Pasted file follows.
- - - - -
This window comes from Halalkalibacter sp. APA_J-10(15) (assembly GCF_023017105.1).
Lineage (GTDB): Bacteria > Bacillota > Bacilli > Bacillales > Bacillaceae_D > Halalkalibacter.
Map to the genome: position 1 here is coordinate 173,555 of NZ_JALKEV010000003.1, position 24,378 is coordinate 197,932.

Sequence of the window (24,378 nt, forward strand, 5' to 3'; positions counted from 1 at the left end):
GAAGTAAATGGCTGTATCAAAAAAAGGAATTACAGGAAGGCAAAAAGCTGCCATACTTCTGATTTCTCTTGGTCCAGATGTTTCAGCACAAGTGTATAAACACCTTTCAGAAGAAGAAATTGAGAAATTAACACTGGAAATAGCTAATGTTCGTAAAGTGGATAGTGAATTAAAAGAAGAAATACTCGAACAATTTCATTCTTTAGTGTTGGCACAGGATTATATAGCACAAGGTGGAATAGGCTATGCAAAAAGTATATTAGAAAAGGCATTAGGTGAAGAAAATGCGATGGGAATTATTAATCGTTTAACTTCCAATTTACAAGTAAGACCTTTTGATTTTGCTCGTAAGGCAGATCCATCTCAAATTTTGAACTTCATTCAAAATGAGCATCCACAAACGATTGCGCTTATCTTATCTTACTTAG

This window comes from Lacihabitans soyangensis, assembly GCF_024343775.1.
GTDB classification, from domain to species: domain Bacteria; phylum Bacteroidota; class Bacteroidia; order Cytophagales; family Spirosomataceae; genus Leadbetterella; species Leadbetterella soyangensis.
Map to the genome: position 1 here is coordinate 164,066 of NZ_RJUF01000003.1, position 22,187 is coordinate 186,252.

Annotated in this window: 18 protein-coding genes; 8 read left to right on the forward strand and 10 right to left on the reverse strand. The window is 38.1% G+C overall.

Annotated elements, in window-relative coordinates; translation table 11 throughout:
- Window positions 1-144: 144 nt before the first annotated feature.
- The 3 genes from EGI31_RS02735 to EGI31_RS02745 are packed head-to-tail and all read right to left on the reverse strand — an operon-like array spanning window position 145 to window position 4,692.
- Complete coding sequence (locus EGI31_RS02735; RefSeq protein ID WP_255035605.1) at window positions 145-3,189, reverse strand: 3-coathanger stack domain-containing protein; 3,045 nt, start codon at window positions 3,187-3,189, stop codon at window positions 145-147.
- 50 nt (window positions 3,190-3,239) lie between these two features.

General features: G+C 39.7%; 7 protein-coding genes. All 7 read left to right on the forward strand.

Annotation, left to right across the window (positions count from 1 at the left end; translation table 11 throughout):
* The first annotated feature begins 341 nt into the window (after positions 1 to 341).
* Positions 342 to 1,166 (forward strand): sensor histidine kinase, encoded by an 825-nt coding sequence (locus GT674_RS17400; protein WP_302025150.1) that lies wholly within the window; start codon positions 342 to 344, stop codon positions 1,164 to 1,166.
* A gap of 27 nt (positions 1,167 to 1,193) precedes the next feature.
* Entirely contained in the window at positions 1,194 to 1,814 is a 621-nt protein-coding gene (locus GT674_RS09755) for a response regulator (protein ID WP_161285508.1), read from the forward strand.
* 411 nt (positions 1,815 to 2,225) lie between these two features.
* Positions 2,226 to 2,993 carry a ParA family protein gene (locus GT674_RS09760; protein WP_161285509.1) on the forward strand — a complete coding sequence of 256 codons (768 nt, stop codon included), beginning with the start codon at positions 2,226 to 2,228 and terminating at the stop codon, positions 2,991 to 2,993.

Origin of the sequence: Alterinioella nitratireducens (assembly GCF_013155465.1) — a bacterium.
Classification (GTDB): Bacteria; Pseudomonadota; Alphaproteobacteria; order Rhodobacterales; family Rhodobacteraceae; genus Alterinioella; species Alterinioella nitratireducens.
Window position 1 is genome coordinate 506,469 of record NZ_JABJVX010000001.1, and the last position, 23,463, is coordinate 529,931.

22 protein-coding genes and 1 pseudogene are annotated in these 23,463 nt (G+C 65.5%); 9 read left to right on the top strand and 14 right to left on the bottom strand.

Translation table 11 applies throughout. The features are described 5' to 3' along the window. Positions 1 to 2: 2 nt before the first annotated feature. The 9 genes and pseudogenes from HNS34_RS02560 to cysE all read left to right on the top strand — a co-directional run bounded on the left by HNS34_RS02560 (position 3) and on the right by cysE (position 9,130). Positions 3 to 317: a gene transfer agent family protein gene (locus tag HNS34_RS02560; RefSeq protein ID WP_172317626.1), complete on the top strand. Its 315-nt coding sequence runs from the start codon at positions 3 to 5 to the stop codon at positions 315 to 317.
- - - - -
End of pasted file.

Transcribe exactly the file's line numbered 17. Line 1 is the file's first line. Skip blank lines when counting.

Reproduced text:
* The first annotated feature begins 341 nt into the window (after positions 1 to 341).